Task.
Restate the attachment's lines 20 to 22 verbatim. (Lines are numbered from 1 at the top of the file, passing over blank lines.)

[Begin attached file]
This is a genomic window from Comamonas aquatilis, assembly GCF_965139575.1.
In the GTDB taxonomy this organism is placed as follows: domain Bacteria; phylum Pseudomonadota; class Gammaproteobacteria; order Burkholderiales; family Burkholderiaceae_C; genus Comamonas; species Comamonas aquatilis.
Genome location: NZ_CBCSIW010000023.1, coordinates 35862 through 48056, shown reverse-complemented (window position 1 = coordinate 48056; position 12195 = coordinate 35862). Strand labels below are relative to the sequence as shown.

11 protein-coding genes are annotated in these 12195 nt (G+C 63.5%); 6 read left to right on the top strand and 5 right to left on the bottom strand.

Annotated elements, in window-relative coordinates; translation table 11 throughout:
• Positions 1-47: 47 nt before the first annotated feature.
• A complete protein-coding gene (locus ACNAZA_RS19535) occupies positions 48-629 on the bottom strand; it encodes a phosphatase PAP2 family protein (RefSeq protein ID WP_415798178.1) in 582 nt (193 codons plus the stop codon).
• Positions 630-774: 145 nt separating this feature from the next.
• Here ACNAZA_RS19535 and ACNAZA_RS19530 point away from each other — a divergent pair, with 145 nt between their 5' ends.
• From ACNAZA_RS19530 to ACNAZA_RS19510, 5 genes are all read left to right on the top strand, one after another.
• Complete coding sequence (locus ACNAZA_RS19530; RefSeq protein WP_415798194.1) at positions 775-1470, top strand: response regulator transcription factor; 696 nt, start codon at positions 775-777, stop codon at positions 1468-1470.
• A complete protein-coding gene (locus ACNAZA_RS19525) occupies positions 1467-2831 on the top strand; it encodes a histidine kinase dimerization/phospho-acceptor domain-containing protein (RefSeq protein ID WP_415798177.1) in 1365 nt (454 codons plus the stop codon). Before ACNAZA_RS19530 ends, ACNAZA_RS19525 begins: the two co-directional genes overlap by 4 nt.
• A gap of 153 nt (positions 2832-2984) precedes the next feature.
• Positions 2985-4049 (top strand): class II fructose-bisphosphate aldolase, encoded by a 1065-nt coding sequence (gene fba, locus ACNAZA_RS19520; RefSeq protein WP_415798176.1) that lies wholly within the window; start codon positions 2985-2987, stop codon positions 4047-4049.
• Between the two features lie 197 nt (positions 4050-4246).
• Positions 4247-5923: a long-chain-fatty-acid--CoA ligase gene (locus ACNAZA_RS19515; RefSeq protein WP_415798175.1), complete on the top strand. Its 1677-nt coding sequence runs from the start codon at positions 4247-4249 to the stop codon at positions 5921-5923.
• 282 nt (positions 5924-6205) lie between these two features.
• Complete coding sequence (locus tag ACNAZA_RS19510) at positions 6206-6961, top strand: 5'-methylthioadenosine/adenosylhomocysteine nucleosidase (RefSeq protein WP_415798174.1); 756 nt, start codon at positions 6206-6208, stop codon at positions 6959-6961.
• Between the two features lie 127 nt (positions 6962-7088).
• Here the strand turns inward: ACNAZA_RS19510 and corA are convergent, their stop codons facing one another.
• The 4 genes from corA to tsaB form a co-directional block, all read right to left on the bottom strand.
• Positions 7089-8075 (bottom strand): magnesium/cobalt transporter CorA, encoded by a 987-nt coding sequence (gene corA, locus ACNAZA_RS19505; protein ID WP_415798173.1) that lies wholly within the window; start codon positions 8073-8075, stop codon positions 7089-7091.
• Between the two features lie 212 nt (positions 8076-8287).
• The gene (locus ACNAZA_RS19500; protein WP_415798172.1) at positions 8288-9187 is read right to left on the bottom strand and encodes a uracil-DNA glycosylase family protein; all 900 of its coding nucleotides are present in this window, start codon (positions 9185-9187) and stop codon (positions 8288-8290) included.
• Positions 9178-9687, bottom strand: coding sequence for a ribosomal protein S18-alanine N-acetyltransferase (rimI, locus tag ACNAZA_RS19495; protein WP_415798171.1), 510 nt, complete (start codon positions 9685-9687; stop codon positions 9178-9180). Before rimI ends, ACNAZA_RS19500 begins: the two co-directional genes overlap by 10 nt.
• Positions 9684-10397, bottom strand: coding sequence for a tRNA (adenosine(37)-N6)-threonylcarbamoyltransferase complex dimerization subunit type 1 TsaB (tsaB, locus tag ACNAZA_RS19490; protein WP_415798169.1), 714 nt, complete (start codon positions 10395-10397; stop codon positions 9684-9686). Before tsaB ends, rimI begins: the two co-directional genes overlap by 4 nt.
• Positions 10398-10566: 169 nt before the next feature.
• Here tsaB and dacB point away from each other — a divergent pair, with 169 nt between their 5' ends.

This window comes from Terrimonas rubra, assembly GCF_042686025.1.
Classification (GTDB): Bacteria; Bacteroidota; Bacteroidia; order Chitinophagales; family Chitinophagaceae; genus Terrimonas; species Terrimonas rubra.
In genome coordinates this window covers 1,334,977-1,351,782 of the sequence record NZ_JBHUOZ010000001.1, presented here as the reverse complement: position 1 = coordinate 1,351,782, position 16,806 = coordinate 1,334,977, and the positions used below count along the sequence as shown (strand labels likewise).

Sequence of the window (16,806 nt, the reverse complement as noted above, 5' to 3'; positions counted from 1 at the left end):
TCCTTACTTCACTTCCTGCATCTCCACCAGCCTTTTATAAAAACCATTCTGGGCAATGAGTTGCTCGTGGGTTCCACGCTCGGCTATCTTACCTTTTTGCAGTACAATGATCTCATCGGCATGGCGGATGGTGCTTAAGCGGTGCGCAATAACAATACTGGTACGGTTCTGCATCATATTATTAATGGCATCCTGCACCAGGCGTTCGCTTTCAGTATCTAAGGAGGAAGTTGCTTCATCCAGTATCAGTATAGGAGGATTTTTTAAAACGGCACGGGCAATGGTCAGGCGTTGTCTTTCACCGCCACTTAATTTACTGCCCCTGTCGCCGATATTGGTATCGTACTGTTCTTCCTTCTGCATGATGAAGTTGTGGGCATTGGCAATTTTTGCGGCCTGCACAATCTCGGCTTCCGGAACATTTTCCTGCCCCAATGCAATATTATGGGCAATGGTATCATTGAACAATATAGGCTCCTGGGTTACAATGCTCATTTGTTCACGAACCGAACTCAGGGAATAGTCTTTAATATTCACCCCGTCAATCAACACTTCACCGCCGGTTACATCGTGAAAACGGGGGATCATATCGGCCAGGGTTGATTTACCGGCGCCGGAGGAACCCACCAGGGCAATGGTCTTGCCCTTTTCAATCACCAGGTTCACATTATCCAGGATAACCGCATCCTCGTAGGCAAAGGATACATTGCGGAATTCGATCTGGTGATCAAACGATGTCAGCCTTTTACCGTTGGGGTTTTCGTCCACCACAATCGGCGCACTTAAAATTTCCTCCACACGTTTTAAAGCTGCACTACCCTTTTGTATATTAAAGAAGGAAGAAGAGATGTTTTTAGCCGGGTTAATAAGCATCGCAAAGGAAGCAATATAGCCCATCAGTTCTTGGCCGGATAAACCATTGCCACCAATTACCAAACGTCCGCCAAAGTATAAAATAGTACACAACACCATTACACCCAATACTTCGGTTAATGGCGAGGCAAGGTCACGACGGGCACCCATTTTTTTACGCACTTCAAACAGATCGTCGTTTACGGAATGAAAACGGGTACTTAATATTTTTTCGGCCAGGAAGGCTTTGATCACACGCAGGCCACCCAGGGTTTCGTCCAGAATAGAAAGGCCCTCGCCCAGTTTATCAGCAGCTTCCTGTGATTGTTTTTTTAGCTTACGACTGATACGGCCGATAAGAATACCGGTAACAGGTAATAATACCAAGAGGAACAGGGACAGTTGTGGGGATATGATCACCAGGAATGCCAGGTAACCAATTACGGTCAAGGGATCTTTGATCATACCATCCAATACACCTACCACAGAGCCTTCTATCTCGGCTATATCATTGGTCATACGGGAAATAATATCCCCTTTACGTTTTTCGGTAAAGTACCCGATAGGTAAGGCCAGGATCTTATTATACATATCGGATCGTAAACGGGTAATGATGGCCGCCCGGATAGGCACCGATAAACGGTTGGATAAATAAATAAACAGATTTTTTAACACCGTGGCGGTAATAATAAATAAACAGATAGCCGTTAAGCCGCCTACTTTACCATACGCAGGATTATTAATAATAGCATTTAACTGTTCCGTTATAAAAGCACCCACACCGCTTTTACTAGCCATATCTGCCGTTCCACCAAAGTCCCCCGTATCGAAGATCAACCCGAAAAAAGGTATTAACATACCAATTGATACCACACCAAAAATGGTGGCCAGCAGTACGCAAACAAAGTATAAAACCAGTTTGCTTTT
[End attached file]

• Here the strand turns inward: ACNAZA_RS19510 and corA are convergent, their stop codons facing one another.
• The 4 genes from corA to tsaB form a co-directional block, all read right to left on the bottom strand.
• Positions 7089-8075 (bottom strand): magnesium/cobalt transporter CorA, encoded by a 987-nt coding sequence (gene corA, locus ACNAZA_RS19505; protein ID WP_415798173.1) that lies wholly within the window; start codon positions 8073-8075, stop codon positions 7089-7091.